Haiti: Earthquakes - Jan 2010
The earthquake that hit Haiti on 12 Jan 2010 affected almost 3.5 million people, including the entire population of 2.8 million people living in the capital, Port-au- Prince. The Government of Haiti estimates that the earthquake killed 222,570 and injured another 300,572 people. Displacement peaked at close to 2.3 million people, including 302,000 children. At least 188,383 houses were badly damaged and 105,000 were destroyed by the earthquake. Sixty per cent of Government and administrative buildings, 80 per cent of schools in Port-au-Prince and 60 per cent of schools in the South and West Departments were destroyed or damaged. Total earthquake-related loss is estimated at $7.8 billion, equivalent to more than 120 per cent of Haiti’s 2009 gross domestic product. (UN General Assembly, 2 Sep 2011)
According to the Humanitarian Action Plan for Haiti 2014 an estimated 172,000 people remained internally displaced in Haiti in 306 camps at the end of 2013, almost four years after the earthquake. Basic services in camps, including WASH and health, had declined faster than the pace of return or relocation of the displaced. 16,377 displaced families living in 52 camps were considered at high risk of forced evictions. Almost 80,000 people lived in 67 camps considered to be at particularly high risk of flooding, with an additional 30 camps at additional environmental risks.
By mid-2014, an estimated 104,000 people remained internally displaced in 172 camps. Almost 70,000 IDPs were not currently targeted by any return or relocation programs. (OCHA, 31 Jul 2014) By Sep, 85,432 people remained internally displaced in 123 camps. (IOM, 8 Oct 2014)
By Denis McClean
GENEVA, 3 March, 2017 - The Americas region meets next week to discuss the best way forward to reduce disaster losses as a new Post Disaster Needs Analysis (PDNA) demonstrates the full impact of the devastation wrought on Haiti by Hurricane Matthew in October last year.
By Alexcia Cooke
BRIDGETOWN, Barbados, 16 January 2017 – Seven years on from the devastating earthquake in Haiti, countries from across the Caribbean are working hard to reduce the risks posed by seismic threats, as part of their wider drive towards sustainable development.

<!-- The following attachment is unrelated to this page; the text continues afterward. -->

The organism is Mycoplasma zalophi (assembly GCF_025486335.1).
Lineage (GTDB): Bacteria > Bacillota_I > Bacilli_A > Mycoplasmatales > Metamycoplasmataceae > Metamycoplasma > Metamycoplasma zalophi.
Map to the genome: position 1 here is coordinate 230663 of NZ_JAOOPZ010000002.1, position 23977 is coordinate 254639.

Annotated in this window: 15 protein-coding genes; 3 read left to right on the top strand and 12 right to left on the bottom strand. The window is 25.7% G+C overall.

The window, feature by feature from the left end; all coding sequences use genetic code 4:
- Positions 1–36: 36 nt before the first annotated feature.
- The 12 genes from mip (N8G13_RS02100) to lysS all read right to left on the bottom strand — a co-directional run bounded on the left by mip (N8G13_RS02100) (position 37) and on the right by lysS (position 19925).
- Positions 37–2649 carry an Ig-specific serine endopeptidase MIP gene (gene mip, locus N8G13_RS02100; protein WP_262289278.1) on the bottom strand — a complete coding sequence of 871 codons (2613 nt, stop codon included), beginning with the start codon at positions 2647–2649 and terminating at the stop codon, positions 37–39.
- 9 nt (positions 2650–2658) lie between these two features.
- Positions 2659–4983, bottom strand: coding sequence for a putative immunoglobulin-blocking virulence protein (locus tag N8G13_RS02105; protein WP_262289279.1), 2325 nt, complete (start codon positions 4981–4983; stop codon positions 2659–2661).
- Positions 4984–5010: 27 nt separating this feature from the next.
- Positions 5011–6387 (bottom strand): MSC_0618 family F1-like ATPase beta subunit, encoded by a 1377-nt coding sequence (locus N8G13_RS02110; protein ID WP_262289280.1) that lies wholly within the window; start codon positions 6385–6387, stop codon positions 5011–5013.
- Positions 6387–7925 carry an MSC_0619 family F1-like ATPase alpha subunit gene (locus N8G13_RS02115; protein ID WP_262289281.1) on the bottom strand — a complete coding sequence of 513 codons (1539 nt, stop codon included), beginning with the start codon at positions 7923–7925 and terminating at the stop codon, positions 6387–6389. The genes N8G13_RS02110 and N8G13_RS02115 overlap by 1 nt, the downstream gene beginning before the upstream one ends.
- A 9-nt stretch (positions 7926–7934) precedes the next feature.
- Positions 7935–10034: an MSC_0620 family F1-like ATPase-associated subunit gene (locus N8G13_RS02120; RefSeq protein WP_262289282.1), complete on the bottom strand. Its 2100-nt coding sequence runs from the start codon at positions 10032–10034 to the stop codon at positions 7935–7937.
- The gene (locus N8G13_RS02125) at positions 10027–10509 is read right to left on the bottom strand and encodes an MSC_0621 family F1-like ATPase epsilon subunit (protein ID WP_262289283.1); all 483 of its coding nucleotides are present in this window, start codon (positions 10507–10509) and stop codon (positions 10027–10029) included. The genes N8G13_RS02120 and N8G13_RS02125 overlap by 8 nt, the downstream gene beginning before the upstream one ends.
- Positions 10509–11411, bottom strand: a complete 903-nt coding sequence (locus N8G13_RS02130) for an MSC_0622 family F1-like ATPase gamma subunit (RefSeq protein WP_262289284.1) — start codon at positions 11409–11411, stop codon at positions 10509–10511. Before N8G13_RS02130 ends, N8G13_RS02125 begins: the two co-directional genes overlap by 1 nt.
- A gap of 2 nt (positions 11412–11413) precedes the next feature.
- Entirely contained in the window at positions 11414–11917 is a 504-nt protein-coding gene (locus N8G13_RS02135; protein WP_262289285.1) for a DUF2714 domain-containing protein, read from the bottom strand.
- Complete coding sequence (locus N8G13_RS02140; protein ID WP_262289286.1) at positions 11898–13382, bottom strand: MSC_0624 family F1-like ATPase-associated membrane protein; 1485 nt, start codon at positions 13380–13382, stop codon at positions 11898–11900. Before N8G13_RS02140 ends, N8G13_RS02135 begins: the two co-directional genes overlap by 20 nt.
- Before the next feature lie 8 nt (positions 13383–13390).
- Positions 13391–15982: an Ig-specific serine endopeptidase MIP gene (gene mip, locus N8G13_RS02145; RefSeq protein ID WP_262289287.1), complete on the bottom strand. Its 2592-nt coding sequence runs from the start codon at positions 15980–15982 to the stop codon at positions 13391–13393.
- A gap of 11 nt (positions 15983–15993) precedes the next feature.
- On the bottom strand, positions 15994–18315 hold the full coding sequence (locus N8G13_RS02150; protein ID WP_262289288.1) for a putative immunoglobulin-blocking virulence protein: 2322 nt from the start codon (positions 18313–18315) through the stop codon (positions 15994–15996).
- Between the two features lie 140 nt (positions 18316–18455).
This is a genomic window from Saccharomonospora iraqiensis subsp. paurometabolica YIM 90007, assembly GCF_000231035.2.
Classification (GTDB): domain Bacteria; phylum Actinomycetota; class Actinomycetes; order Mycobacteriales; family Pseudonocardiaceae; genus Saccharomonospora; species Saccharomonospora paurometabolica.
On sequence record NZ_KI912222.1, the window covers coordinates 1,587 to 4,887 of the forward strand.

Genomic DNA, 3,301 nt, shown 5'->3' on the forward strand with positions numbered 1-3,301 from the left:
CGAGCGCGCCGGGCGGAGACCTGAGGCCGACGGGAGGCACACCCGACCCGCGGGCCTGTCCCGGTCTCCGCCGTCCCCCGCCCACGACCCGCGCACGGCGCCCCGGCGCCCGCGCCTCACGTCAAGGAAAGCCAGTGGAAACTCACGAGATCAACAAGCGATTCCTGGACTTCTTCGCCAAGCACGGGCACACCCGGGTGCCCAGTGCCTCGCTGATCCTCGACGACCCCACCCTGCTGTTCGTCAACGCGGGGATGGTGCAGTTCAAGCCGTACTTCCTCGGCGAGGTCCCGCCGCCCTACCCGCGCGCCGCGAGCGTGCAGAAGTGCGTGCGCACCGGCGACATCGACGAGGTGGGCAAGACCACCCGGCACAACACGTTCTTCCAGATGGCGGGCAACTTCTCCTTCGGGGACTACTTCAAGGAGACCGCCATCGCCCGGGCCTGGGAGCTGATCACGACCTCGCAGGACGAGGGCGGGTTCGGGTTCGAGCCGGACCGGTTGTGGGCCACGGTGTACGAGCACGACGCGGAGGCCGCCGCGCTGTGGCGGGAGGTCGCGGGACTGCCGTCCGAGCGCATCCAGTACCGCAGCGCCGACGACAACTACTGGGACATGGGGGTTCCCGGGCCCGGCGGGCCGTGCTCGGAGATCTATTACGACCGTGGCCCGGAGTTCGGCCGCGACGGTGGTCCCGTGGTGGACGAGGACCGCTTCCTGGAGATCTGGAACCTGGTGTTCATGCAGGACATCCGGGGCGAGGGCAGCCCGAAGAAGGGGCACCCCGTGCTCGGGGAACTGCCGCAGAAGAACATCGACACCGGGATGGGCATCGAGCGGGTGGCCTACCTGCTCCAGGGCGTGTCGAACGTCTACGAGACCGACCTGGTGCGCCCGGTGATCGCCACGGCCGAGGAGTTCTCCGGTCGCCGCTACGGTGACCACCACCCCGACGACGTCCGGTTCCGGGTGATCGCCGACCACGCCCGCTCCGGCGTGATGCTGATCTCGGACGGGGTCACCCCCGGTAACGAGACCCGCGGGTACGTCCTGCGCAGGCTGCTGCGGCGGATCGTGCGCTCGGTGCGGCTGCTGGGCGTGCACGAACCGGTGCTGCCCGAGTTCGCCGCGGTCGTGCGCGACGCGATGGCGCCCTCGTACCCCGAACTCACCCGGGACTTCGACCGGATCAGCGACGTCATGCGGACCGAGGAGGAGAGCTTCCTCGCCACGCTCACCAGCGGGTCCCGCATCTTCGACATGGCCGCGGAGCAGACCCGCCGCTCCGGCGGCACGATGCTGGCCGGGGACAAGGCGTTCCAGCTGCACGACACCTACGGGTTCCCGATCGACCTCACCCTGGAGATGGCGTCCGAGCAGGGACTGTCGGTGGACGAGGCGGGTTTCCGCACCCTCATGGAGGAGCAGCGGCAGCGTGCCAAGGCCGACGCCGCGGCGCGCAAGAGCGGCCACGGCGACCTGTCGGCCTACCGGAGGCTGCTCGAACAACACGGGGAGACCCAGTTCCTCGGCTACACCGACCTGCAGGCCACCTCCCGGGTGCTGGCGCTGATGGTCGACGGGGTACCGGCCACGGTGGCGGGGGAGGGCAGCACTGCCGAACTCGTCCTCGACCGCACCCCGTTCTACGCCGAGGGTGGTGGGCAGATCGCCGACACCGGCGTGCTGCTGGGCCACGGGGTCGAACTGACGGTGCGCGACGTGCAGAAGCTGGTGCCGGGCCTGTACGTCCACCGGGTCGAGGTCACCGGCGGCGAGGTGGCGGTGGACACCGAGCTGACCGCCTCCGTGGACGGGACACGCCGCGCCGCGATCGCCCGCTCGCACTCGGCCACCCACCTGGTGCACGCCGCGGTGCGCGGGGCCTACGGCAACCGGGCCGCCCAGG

The magnitude-7.0 quake of 12 January, 2010, claimed around 150,000 lives and affected over three million people.
Geneva, 12 January 2012 – On the occasion of the two-year commemoration of the Haitian earthquake today, the UN Secretary General’s Special Representative on Disaster Risk Reduction, Margareta Wahlström, recognized the significant progress made over the last two years in dealing with the consequences of the disaster which took over 220,000 lives and left hundreds of thousands homeless. She issued the following statement:
Geneva - Some 373 natural disasters killed over 296,800 people in 2010, affecting nearly 208 million others and costing nearly US$110 billion, according to the Centre for Research on the Epidemiology of Disasters (CRED).
The top two most lethal disasters -- the 12 January earthquake in Haiti, which killed over 222,500 people, as well as the Russian heat wave in summer, which caused about 56,000 fatalities made 2010 the deadliest years in at least two decades.
"These figures are bad, but could be seen as benign in years to come," said Margareta Wahlström, …